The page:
Friday, August 31, 2007
I come from a big family. Grandma had 10 children, who each had about 2.5 children who each had 1.5 children.
That summer Grandma and I talked about many things, but what she talked about the most was the value of motherhood. “You are going to love being a mother one day,” she said over and over again.
Wednesday, August 29, 2007
Thanks, Dr. Val!
Unfortunately (or maybe fortunately) I have elected to follow my RE’s advice and have the myomectomy.
Now if I could only stop researching everything that could go wrong during surgery, how the surgery could affect my chances of getting pregnant, and how the surgery may result in a hysterectomy, I think I would be able to come to terms with my decision and stop second guessing myself.
Patience is a virtue!
Monday, August 27, 2007
I am not a happy camper right now but my RE seems to think that this procedure ill increase my chances of getting pregnant and giving birth.The surgery is cheduled for mid-October. The recovery time is 2 to 4 weeks. I have to wait three cycles until I can TTC again.
So we are looking at an October birth, if everything works out.
Thursday, August 23, 2007
Wednesday, August 22, 2007
This week I indulged in a bit of a pity party but today I picked myself up off of the floor.
Tomorrow, I am going to see an acupuncturist about my fibroid/fertility issues. And I am actually excited. My hope is that this acupuncturist will be able to work with dr. feelgood, my fertility specialist, and that the three of us (plus Nadia, of course) will be able to make a baby.
Next week I meet with my RE to find out if I need surgery to remove my fibroid or not.
Wish me luck!
Sunday, August 19, 2007
Christmas did come early this year, but I did not get the gift I was hoping for. Unfortunately, I got my period; in fact, it came a few days early.
I have to admit that this intimate discovery reminds me so much of the first time I got my period the summer of my eleventh year. Upon seeing the blood, I felt, shock, confusion, and shame. I also remember a pervasive sadness-- perhaps a mourning for innocence lost, mixed in with a fear of the unknown. Today the feelings are exactly the same.
Inevitably with me, the anger creeps in. More than anything else right now, I feel very angry. My donor had a 45million sperm count with 60% motility and now this.
I am angry because I know that the next step, according to my RE, will be to discuss my options regarding fibroid surgery. I don't want to have surgery! At the same time, there is a chance that the fibroid has an effect on my fertility. There is also the chance that I will get pregnant and have complications due to the fibroid.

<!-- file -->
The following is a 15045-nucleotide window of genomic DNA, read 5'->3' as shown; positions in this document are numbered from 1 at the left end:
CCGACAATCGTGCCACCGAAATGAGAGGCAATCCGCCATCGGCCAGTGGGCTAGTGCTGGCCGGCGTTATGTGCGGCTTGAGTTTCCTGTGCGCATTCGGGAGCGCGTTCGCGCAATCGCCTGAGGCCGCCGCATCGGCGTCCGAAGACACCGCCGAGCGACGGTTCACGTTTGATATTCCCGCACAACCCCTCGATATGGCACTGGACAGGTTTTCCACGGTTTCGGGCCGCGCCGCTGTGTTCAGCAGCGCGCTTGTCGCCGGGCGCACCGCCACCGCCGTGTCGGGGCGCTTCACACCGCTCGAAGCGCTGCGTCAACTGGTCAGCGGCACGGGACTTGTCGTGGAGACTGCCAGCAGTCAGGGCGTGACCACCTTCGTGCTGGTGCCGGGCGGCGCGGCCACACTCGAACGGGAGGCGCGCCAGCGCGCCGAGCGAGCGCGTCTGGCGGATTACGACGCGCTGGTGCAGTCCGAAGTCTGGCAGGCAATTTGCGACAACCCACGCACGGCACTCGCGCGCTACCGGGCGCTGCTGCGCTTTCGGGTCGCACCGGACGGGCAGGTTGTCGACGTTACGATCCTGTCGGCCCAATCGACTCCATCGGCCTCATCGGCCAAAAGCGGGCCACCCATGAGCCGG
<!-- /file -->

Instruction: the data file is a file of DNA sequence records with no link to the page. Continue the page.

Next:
I wish my reproductive functions were more in line with the fantasies my mother inflicted on me when I was still young, innocent, and naive: “be careful or you will get pregnant,” she said shortly after I got my first period.
What a joke!
Thursday, August 16, 2007
I am not in a very good mood today.
You see, I was never very good at waiting. When I was young, I used to shake the gifts under the Christmas tree and beg to open one early. My mother never relented. I would wake up before 5am on Christmas morning and I always had to wait until at least 6am. Then, we were required to make ourselves presentable for Dad's photo shoot. It was excrutiating. Then, finally, I would be allowed to open my gifts.
As an adult, I have to admit I have not gotten much better. In fact, one could argue that I am actually worse. You see, Nadia and I always open our gifts before Christmas morning. Sometimes we make it to Christmas Eve night, but last year, I think we unwrapped our gifts the day before Christmas Eve.
So, I am really having a hard time with TWW. I have about 9780 minutes left until I will allow myself to test. And even though I could test early, I want to give myself the best chance of getting a conclusive result. Even though I am trying to distract myself, I still find waiting very hard.
Reading other blogs in the sphere does help pass the time, though.
Tuesday, August 14, 2007
“Well, I… I dunno…” I was planning on telling her but when she asked me, I started to think, am I being naive?
Frankly, it is way too early for me to even thinking about testing yet. I mean, I have at least 192 hours before I would even consider testing, but who’s counting?
But, do you believe in the three month rule? Is there a superstition about telling folks too soon?
For those of you have dealt with this issue before and for those of you who are hoping to deal with this issue, would you let your friends know if you were pregnant. Obviously, the first three months are really risky so it makes sense to wait, but what if I don’t tell the folks at work and I have really bad morning sickness won't they figure it out? Can I hide that? What do folks normally do in these situations?
Like I said, I have no idea if I am pregnant, but in the interest of watching the eggs fall through the hour glass during the TTW, I thought I would ask you: how have you handled it or how do you plan on handling it? who would you tell, if anyone about your pregnancy in the first trimester? What would you recommend? What have your friends done?
Thanks in advance!
Saturday, August 11, 2007
Anyone who knows me knows that I am an extremely patient person, but the TWW can try anyone’s patience.
Can I test yet?
I tested early once and I was completely devastated when I got a BFN. I promised myself that I would never do that again. So I have to wait.
Can I test yet?
I guess I should look at this as a life test:
*Just how patient am I?
*How much suspense do I really like?
*How many new ways can I find to distract myself in one day?
*What is my favorite form of torture?
Can I test yet?
I have bought some new trashy novels to read, new music to listen to, and have scheduled lots of time with friends. And I also must mention that I intentionally agreed to meet insanely tight deadlines at work over the next two weeks.
But can I test yet?
Nevertheless, it is extremely difficult for me not to interpret every bodily twinge as a sign of pregnancy. I am going to spare you the details, but I think I could be pregnant. Then again, maybe my body is simply working its way through the injectable medication.
Can I test yet?
Needless to say, it’s going be a long two weeks.